Over the long weekend, a new exhibit opened at the Indianapolis Zoo. The Simon Skjodt International Orangutan Center has been eight years in the making, and the community was excited to finally meet its residents. I happened to wake up early on Saturday morning and caught the last few minutes of an interview with one of the scientists working in the center. ...I started my day out with a laugh.
Because this guy, who has spent his life working with these beautiful beasts, was trying to explain why the center looks more like something out of Andromeda Strain and less like something out of Asia (my words). What he said was something like this:
"The reason you don't see a lot of trees or a lot of forests or other natural-looking pieces of landscape in here is because these orangutans were not born in the wild. They have spent their whole lives in captivity, so this is their natural habitat."
Like I said, I started my day out with a laugh. But it got me thinking: what is my natural habitat? What is yours?
There are a lot of people in this world who are interested in telling you what your place is. Where you belong. They want to use your past to define your future. They want to use your comfort zone to put up a safety net around you. They want to keep you right where you are and tell you how good you are there. They want you to look around and recognize that you recognize everything, and start to think of right where you are as home.
There are enough among us who don't buy that logic that we can see it's not necessarily the truth.
Think about the rags to riches stories. Men and women born into poverty, who grew up with very little or nothing at all, who learned to scrimp and save and stretch pennies. Then one day, they decide they weren't made for this and they set their feet on a path to step into something better. They become wealthy, or at least well-off. Some falter, frittering it all away because they don't know how to handle it, but many more succeed. Their past in poverty giving them the discipline they need for wealth.
Think about the woman who has been abused her entire life. Who has had men using her, women hating her, and a whole world throwing punches at her face. She's heard the echoes of a world crying, "whore" but she looks in the mirror and longs to see something different. Then one day, she does and she becomes a woman who stands in the face of the world and exhibits strength, and grace, and beauty. She becomes the fighter, and she teaches others to do the same.
Think about the cancer patient, the man who has been sick for longer than anyone can remember. People even forget what he used to be like; his new habitat is the hospital. Test tubes, IVs, chemo, isolation, puke, powerlessness.... Then he stumbles upon something, even the smallest thing, that lets him remember and he knows he wasn't made for this place. He gets back to living, even while he's dying, and chooses not to have his life taken from him but rather, to give into his life, wherever it may take him.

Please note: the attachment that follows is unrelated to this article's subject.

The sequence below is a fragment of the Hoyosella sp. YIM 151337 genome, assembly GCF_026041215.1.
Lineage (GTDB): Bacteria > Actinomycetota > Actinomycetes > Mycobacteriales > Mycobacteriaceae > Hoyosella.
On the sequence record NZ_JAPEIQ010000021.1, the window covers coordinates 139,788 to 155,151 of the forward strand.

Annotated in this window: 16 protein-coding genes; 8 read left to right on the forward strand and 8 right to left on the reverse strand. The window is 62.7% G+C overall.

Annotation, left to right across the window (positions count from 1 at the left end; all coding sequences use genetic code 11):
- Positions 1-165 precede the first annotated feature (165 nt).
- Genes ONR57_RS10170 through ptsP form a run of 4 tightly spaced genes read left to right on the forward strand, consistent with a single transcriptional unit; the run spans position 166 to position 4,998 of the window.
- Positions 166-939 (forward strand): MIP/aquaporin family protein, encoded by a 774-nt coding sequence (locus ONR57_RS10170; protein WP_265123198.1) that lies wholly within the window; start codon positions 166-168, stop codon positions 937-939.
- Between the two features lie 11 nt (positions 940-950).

There are so many stories of this. Of people around us, perhaps even many of us ourselves, who refuse to believe the place where we are is the place we are meant to be.
And this is no more true than in God. Quick survey: how many of you have been called by God (first calling) to be exactly where you're at? Doing exactly what you're doing? Nobody? I didn't think so.
God calls us to places that don't seem natural. Sarah, the barren, to be a mother of nations. Moses, the stutterer, to be the voice of a nation. David, the adulterer, to be the faithful king. Hosea, the prophet, to be the husband of a prostitute. Judas, the betrayer, to be a close friend. Paul, the oppressor, to be a liberator. Aidan.... You.... He's constantly calling us to the weirdest of all places.
Yet when we get there, when we take that first step, what we find is that the weirdest place is perhaps the most natural of all. It answers the nagging suspicion that we were created for something more because here is more, and it's just perfect. (Although we're still not.) I still live in awe every day that God has decided to do this with me. Because it doesn't look anything like my natural habitat. The same is true of every man, every woman I have ever met who is doing the very thing God has called them to do. When we're in that place that God has for us, we live with a humble grace that can't seem to fathom it. Because it seems so natural, but it doesn't look like it would be. It is instinct that has taken over, and instinct is something you can never get away from, no matter where you find yourself.
Which is how it came to be Saturday morning, before dawn broke, and I couldn't stop laughing at these orangutans climbing all over metal structures, deftly crossing man-made bridges, holding onto this and hanging from that and using their fingers to manipulate all of the toys in their sterile environment, all while this guy in the foreground declares, "These orangutans were born in captivity. They wouldn't know what to do with a natural habitat." Oh yes they would.
Give those primates a tree. They'll climb it. Give them a vine. They'll swing from it. Give them sticks and rocks and pine cones and watch them put their creativity to use. They know what to do with their jungle more than you give them credit for.
Just like most of us, who grew up sterile but were born to be wild.